How good is he? He's very good. He's not at that Machado/Arenado/Harper level of stardom, but he's a 26-year-old shortstop coming off a career season: a .288/.360/.522 slash line with 23 home runs, 103 RBIs and 45 doubles. The Red Sox are different from some other recent champions in that they've spent the money to supplement their homegrown players with numerous outside additions, but Bogaerts is one of the most important members of their homegrown core.
How well does he fit with the White Sox? That would seem to depend on what kind of season Tim Anderson has in 2019. It's not exactly a "make or break" year for Anderson, whose defensive improvement at shortstop was one of the brightest spots of last year's 100-loss season. But there's no doubt that questions still exist about what kind of hitter he can be over the long-term future on the South Side. Anderson slashed .240/.281/.406 in 2018. There were good numbers, too, like his 20 home runs and 26 stolen bases, and he will be given every opportunity to develop and improve on those numbers. Anderson also showed the kind of fire you want to see during the team's pursuit of Machado this winter, telling Our Chuck Garfien: "I would love to play with him, but shortstop is mine." The White Sox have full confidence in Anderson, and that alone might prevent them from pursuing a shortstop like Bogaerts. But if Bogaerts is coming off another big year and Anderson's offense doesn't improve enough to take away the questions, would they consider such an opportunity?
How good is he? Rendon is very good and deserves to be looked at as more than just a consolation prize now that Arenado won't be hitting the open market. Perhaps overshadowed because he played on the same team as Harper and Juan Soto and because that team disappointed (again) and missed the playoffs, Rendon was actually excellent in 2018. He finished with a .308/.374/.535 slash line, 24 homers, 92 RBIs and an NL-leading 44 doubles. In the last two seasons, he's slashed .305/.389/.534 with 49 homers and 192 RBIs. Those are some pretty terrific numbers for the 28-year-old — and he doesn't have Arenado's ugly road splits dragging him down, either.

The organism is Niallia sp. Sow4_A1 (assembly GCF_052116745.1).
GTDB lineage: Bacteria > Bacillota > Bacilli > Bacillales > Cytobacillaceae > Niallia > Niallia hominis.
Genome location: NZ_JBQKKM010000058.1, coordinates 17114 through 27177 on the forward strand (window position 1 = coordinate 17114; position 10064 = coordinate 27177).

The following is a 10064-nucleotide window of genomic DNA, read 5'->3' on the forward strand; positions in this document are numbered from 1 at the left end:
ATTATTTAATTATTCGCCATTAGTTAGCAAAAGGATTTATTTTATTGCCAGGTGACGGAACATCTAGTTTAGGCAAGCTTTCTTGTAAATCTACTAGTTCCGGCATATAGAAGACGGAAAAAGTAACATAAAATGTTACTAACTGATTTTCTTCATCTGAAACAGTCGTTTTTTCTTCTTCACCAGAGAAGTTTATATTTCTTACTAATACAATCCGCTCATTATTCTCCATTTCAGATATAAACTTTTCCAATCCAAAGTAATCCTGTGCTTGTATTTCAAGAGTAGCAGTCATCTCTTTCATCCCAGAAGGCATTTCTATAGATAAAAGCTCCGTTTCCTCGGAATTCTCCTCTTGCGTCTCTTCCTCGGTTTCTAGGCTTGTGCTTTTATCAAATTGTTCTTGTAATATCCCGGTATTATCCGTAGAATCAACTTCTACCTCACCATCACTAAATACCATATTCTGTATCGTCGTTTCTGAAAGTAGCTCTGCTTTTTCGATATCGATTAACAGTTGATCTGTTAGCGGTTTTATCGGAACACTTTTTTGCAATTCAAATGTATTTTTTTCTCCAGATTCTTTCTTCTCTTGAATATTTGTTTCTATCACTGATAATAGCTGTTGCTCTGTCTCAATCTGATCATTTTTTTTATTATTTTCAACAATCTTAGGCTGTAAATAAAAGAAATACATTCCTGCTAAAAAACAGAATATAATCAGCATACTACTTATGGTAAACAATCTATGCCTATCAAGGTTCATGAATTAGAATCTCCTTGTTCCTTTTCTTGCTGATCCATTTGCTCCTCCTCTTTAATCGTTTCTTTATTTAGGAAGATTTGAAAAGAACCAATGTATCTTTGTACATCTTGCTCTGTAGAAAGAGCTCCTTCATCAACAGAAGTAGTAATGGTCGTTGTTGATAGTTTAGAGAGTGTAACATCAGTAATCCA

How well does he fit with the White Sox? Like the discussion we just had about Bogaerts, Anderson and the shortstop position, the White Sox do suddenly have a third baseman of the future in Yoan Moncada, who has been moved from second base this spring. The White Sox believe Moncada will be better served in numerous facets of his game by the move to third, and if that's what happens during the 2019 season, maybe the need to add a third baseman goes out the window. The reason Machado and Arenado looked like such perfect fits was because of the lack of a slam-dunk long-term answer at the hot corner. Jake Burger suffered a pair of Achilles tears last year, throwing the long-term status of that position into question. Moncada can't claim to be a slam-dunk long-term solution just yet, but the White Sox are still so confident in his ceiling that they want a place for him long term. And with Nick Madrigal moving through the system at second base, third base is the logical spot. But Rendon is a mighty good player, and the opportunity to add him as an established third baseman might be hard to pass up, especially if Moncada has another year — offensively, defensively or both — like he did in 2018.